Friday, May 2, 2008

Fabri Filius

Christ our God did not esteem it beneath Him to be called the Son of a carpenter: for He was indeed the true Artisan and Architect and Author of the universe. Come, let us adore Him! And may St Joseph His foster-father intercede for us, that He may save our souls!

Since in the old calendar St Joseph the Workman is a 1st class feast [albeit only since its inception in 1956, displacing the Apostles Philip and James, no less, to the 11th!], it was transferred to today from yesterday by reason of the Ascension, and so completely supplanted St Athanasius for this year - whereas, in the new calendar, St Joseph the Worker is only an optional memorial, and so either was supplanted by Ascension Thursday, or celebrated at the choice of the priest yesterday in all places where the Ascension is celebrated on Sunday, thus leaving St Athanasius to be celebrated as a memorial today. Confusing?

In the event, since I use the modern Office, I read the Hours of St Athanasius, but his proper only contained a second reading and a collect, so, as is one's choice for memorials, the rest I took from the ferial day of the Friday after Ascension (as I had read the Ascension Office yesterday, tho' strictly here in Australia I should have waited till Sunday for that). My car having been repaired (see a recent posting below, and my comment updating the tale), when I got to the Pro. about ten past six in the evening, shortly after sunset, I found that all therein was instead, according to the '62 Ordo, in honour of St Joseph - we had Litany of St Joseph at the end of the Holy Hour, just prior to the actual Benediction, and Low Mass was of the feast, with Fr wearing his best white chasuble (bought in Rome last year), and preaching...

The sermon, as always, focussed on the saving of our souls (what else is as important?), and was vintage Fr Rowe: after talking of St Joseph, named in Holy Writ a "just man", who did nothing extraordinary, who did not preach or die martyred, but who did all for God and in God, and thereby won heaven, he mentioned the following examples of just and righteous workmen: St Isidore, a farmer; St Deusdedit, a humble shoemaker; St Florus, a stonemason (who was, however, a martyr); and St Onesimus and St Notburga, servants. May we be like the hermit who before any action cast his eyes up to heaven, remarking that if we remind ourselves of our goal - God - we will not miss our mark. Our having a good intention in all our works is a "holy alchemy", transforming merely natural goods into supernatural merits, for we ought in all things work for God, and do all our works in Him and by His grace.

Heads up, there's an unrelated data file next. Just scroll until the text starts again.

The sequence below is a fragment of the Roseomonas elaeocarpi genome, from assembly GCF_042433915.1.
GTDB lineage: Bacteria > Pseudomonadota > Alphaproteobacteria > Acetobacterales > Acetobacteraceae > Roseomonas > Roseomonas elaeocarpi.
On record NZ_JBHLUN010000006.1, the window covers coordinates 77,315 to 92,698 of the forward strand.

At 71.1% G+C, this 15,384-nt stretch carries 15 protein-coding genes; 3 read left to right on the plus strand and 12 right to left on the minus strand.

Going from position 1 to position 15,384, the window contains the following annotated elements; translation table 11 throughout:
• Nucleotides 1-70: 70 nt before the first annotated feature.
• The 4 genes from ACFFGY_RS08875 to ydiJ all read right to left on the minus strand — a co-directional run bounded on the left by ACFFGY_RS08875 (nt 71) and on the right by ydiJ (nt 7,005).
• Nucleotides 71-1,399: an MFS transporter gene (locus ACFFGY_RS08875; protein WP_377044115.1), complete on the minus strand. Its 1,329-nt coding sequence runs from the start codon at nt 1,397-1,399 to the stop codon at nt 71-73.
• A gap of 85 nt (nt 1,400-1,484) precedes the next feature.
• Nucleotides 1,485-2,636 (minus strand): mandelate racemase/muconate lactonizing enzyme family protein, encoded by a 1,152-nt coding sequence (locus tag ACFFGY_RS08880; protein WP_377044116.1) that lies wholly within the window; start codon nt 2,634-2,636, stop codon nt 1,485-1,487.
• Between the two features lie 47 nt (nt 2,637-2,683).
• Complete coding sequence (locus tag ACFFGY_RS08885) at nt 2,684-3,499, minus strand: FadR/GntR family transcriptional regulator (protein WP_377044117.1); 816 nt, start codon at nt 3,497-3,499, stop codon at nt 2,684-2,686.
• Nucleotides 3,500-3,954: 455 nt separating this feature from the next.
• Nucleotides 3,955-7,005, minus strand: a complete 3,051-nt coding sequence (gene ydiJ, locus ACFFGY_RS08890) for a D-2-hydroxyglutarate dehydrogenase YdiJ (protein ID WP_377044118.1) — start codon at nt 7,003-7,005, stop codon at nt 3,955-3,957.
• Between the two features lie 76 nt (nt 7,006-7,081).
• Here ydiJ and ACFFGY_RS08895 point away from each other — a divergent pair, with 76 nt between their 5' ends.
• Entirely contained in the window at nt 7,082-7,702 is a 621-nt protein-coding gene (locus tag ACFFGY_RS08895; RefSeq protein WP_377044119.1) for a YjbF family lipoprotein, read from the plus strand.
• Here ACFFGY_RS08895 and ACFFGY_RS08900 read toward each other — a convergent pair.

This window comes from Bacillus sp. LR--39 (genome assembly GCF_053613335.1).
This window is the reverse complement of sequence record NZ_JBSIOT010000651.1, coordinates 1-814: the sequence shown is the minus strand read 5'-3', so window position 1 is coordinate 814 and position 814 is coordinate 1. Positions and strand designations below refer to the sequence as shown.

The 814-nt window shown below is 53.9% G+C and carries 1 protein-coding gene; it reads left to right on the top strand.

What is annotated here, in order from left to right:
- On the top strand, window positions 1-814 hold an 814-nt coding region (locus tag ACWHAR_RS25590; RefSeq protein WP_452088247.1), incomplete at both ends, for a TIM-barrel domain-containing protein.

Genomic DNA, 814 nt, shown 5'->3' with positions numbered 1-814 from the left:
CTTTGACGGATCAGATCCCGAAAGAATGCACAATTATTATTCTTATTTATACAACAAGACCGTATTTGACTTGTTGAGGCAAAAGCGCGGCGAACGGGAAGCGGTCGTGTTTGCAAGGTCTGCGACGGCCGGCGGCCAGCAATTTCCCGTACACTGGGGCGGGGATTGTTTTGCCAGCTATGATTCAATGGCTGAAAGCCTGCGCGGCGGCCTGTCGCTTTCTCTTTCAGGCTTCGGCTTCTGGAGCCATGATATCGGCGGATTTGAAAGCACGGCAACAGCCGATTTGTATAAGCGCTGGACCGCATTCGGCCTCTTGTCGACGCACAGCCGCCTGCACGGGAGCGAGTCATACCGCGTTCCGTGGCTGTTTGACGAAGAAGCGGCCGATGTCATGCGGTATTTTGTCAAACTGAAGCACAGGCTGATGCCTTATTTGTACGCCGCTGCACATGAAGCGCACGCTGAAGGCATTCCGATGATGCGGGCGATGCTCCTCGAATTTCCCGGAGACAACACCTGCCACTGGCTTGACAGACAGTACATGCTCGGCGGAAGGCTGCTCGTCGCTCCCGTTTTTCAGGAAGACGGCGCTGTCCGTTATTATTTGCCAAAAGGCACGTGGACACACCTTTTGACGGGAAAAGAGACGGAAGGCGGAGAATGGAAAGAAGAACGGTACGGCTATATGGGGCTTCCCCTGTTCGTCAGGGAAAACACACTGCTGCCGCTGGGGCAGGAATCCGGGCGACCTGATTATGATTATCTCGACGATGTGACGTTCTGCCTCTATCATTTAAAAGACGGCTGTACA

St Joseph is the great model for us in our lives and labours: he who taught Our Lord his trade, and was graced above all other men to hold the high state of foster-father of the Son of God. To quote the prayer that is the second Alleluia verse today:

Fac nos innocuam, Joseph, decurrere vitam: sitque tuo semper tuta patrocinio.

(Joseph, make us to run an innocent life: and may it ever be shielded by thy patronage.)

St Isidore the farmer,
pray for us!

St Onesimus, patron of servants,
pray for us!

St Notburga, patroness of poor servants,
pray for us!

I made the happy error, BTW, of reading the ferial second reading at Office of Readings, before I corrected my mistake and read the proper one for St Athanasius, and thus I was granted to savour the magisterial, magnificent and majestic sermon of Pope St Leo the Great - what a Pope! - for the Ascension (Serm. II, nn. 1-4; read the whole sermon in an older translation here, or, better, let Fr Z read it to you!), commenting, in a manner very congenial to my personal adoration of our Lord, on the fact that we no longer know Christ "according to the flesh", κατα σαρκα (II Cor. v, 16), that is, as if He were but a man only, as during His earthly life He would have seemed to be to those lacking supernatural insight, but instead now as He truly Is, God Incarnate, our alone-sufficient Redeemer, because at once both God and Man:

...we commemorate and solemnize the day on which our lowly nature was raised up in Christ above all the host of heaven, above all the ranks of the angels, beyond the height of all the heavenly powers, to the throne of God the Father. We were founded and built on this succession of divine acts, so that the wonder of God's grace might become even greater; for, though everything that seemed to move us to due reverence is removed from our sight, our faith remains constant, our hope firm and our charity warm.
The viisble presence of our Redeemer passed over into sacraments; and so that faith might be more noble and firmer, it is grounded now not on sight but on doctrine.
The apostles... fixed their minds on Christ's godhead as he sat on his Father's right hand. The evidence of their eyes no longer held back their mental vision from contemplating this truth, that the Son descended from his Father without leaving him, and ascended from his disciples without leaving them.

For the Son of man, dearly beloved, was revealed more perfectly and more solemnly as the Son of God once he had returned to the glory of his Father's majesty, and in a mysterious way he began to be more present to them in his godhead once he had become more distant in his humanity.

Then faith gained deeper understanding and by a leap of the mind began to reach our to the Son as the equal of the Father.

Now I must attend to my Novena to the Holy Ghost...

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